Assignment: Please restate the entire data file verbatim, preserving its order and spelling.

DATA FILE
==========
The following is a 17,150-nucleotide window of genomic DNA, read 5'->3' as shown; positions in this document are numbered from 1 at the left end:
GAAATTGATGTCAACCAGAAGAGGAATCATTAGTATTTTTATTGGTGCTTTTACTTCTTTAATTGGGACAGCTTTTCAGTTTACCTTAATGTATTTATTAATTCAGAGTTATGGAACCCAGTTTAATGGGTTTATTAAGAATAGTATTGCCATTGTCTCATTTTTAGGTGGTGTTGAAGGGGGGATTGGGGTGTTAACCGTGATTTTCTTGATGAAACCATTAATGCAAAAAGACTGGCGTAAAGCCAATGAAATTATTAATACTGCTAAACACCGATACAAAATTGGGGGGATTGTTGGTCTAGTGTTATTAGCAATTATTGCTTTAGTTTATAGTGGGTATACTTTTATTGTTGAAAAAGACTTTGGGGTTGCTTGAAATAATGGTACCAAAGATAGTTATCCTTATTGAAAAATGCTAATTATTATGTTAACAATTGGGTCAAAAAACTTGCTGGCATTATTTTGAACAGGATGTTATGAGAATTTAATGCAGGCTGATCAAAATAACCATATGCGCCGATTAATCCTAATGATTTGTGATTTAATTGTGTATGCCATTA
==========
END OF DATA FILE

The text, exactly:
The following is a 17,150-nucleotide window of genomic DNA, read 5'->3' as shown; positions in this document are numbered from 1 at the left end:
GAAATTGATGTCAACCAGAAGAGGAATCATTAGTATTTTTATTGGTGCTTTTACTTCTTTAATTGGGACAGCTTTTCAGTTTACCTTAATGTATTTATTAATTCAGAGTTATGGAACCCAGTTTAATGGGTTTATTAAGAATAGTATTGCCATTGTCTCATTTTTAGGTGGTGTTGAAGGGGGGATTGGGGTGTTAACCGTGATTTTCTTGATGAAACCATTAATGCAAAAAGACTGGCGTAAAGCCAATGAAATTATTAATACTGCTAAACACCGATACAAAATTGGGGGGATTGTTGGTCTAGTGTTATTAGCAATTATTGCTTTAGTTTATAGTGGGTATACTTTTATTGTTGAAAAAGACTTTGGGGTTGCTTGAAATAATGGTACCAAAGATAGTTATCCTTATTGAAAAATGCTAATTATTATGTTAACAATTGGGTCAAAAAACTTGCTGGCATTATTTTGAACAGGATGTTATGAGAATTTAATGCAGGCTGATCAAAATAACCATATGCGCCGATTAATCCTAATGATTTGTGATTTAATTGTGTATGCCATTA